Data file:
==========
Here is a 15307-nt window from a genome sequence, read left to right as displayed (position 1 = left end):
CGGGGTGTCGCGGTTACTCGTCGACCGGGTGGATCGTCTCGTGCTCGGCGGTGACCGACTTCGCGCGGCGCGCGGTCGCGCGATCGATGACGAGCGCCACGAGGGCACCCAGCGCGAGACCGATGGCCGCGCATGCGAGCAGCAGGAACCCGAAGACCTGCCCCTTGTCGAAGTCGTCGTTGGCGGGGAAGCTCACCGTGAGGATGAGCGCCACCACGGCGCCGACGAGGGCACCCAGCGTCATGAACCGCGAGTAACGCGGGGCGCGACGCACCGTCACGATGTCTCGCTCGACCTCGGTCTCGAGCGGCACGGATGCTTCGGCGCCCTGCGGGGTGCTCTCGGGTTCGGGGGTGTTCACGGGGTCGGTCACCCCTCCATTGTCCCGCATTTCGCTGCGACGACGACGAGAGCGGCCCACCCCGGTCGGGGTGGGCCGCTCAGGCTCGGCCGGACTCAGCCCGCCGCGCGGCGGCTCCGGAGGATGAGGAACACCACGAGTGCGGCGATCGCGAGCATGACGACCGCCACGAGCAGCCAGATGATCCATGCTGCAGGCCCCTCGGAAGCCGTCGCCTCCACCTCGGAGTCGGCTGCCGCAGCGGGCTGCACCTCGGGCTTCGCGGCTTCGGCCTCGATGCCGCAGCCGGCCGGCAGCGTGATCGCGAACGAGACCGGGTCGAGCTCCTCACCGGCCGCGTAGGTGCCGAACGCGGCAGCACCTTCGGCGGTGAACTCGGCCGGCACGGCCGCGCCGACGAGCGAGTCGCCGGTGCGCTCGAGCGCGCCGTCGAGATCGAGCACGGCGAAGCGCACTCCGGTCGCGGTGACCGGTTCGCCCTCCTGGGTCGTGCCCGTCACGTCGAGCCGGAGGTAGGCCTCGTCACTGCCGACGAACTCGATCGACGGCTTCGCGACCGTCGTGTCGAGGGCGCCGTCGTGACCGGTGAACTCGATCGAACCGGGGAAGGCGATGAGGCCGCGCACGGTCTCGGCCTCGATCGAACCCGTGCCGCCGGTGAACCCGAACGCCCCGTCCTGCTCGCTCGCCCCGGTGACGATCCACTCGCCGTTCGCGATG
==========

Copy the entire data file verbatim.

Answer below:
Here is a 15307-nt window from a genome sequence, read left to right as displayed (position 1 = left end):
CGGGGTGTCGCGGTTACTCGTCGACCGGGTGGATCGTCTCGTGCTCGGCGGTGACCGACTTCGCGCGGCGCGCGGTCGCGCGATCGATGACGAGCGCCACGAGGGCACCCAGCGCGAGACCGATGGCCGCGCATGCGAGCAGCAGGAACCCGAAGACCTGCCCCTTGTCGAAGTCGTCGTTGGCGGGGAAGCTCACCGTGAGGATGAGCGCCACCACGGCGCCGACGAGGGCACCCAGCGTCATGAACCGCGAGTAACGCGGGGCGCGACGCACCGTCACGATGTCTCGCTCGACCTCGGTCTCGAGCGGCACGGATGCTTCGGCGCCCTGCGGGGTGCTCTCGGGTTCGGGGGTGTTCACGGGGTCGGTCACCCCTCCATTGTCCCGCATTTCGCTGCGACGACGACGAGAGCGGCCCACCCCGGTCGGGGTGGGCCGCTCAGGCTCGGCCGGACTCAGCCCGCCGCGCGGCGGCTCCGGAGGATGAGGAACACCACGAGTGCGGCGATCGCGAGCATGACGACCGCCACGAGCAGCCAGATGATCCATGCTGCAGGCCCCTCGGAAGCCGTCGCCTCCACCTCGGAGTCGGCTGCCGCAGCGGGCTGCACCTCGGGCTTCGCGGCTTCGGCCTCGATGCCGCAGCCGGCCGGCAGCGTGATCGCGAACGAGACCGGGTCGAGCTCCTCACCGGCCGCGTAGGTGCCGAACGCGGCAGCACCTTCGGCGGTGAACTCGGCCGGCACGGCCGCGCCGACGAGCGAGTCGCCGGTGCGCTCGAGCGCGCCGTCGAGATCGAGCACGGCGAAGCGCACTCCGGTCGCGGTGACCGGTTCGCCCTCCTGGGTCGTGCCCGTCACGTCGAGCCGGAGGTAGGCCTCGTCACTGCCGACGAACTCGATCGACGGCTTCGCGACCGTCGTGTCGAGGGCGCCGTCGTGACCGGTGAACTCGATCGAACCGGGGAAGGCGATGAGGCCGCGCACGGTCTCGGCCTCGATCGAACCCGTGCCGCCGGTGAACCCGAACGCCCCGTCCTGCTCGCTCGCCCCGGTGACGATCCACTCGCCGTTCGCGATG